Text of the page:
People are trying to deal with all this. They carry wood to their homes and burn it in metal bowls to heat their houses and survive without heating or electricity. When we entered Kharkiv after 1 o’clock at night, all we saw was darkness. It looked like a zombie town.
We experienced a strong clash between normality and wartime. And this has been happening just a few hundred miles from our borders. We should lobby beyond all divisions for the provision of military equipment to Ukraine. Germany is having trouble deciding to hand over Leopard tanks to Ukraine, which makes me very sad. There are a lot of these tanks in Europe and we could deliver them to the Ukrainians.
We talked to the mayor of Kharkiv. He said they were going to get 50 tanks, and they needed 300-400. This is only part of it. And when winter comes, there will be another offensive from Russia. Ukrainians need to have the equipment to respond to it. If they don’t, Putin’s army could go deeper into Ukraine.
War in Ukraine. The handover of Leopard tanks
Are the military commanders you spoke to watching the discussion around Germany’s failure to make a decision on the Leopards? How do they perceive it?
There is a war in Ukraine, and there is politics thousand miles away – these are two different worlds. People are dying here and at the same time at the same time others debate whether to allow countries that have Leopards to hand them over. We also have these tanks, we just need a green light from the manufacturer, that is, the German side.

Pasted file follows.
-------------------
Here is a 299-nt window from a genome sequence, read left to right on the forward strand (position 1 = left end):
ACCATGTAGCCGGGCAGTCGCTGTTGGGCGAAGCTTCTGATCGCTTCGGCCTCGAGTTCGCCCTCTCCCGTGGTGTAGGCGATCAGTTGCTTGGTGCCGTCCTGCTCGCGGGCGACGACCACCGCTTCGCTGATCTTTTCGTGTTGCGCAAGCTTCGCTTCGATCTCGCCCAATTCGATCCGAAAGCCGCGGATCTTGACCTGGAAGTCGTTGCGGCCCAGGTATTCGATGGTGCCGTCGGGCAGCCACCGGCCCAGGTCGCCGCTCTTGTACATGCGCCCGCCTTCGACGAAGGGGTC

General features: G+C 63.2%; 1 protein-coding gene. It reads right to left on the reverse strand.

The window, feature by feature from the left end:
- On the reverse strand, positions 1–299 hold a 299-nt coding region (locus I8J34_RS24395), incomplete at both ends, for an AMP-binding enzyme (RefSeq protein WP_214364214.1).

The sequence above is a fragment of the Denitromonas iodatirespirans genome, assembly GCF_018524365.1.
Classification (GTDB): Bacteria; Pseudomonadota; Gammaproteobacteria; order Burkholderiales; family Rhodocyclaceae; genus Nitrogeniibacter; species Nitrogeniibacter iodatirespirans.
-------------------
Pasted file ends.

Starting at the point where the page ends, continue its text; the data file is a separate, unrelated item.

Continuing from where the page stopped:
I think we are able hand over more than 14 tanks. But we also need the protection of NATO forces.
You mentioned Poland’s lobbying on the international arena for military assistance to Ukraine. How do you assess the current activities of President Andrzej Duda in this matter?
Poland has not failed its neighbour. In the first days, we handed over a lot of equipment that could immediately enter the front. It was post-Soviet equipment so Ukrainian soldiers did not have to train how to use it. But this equipment is slowly running out. I think that now there should be MIGs on the table, which we have, and there are about two hundred of them all over Europe. Ukrainian pilots are ready to fly them. This is very important.
The President is lobbying across all divisions. Safety should bring us together. The President has good relations with President Zelensky and has much more knowledge, e.g. about operational materials, than we do as members of the opposition. I keep my fingers crossed for our foreign policy in this matter.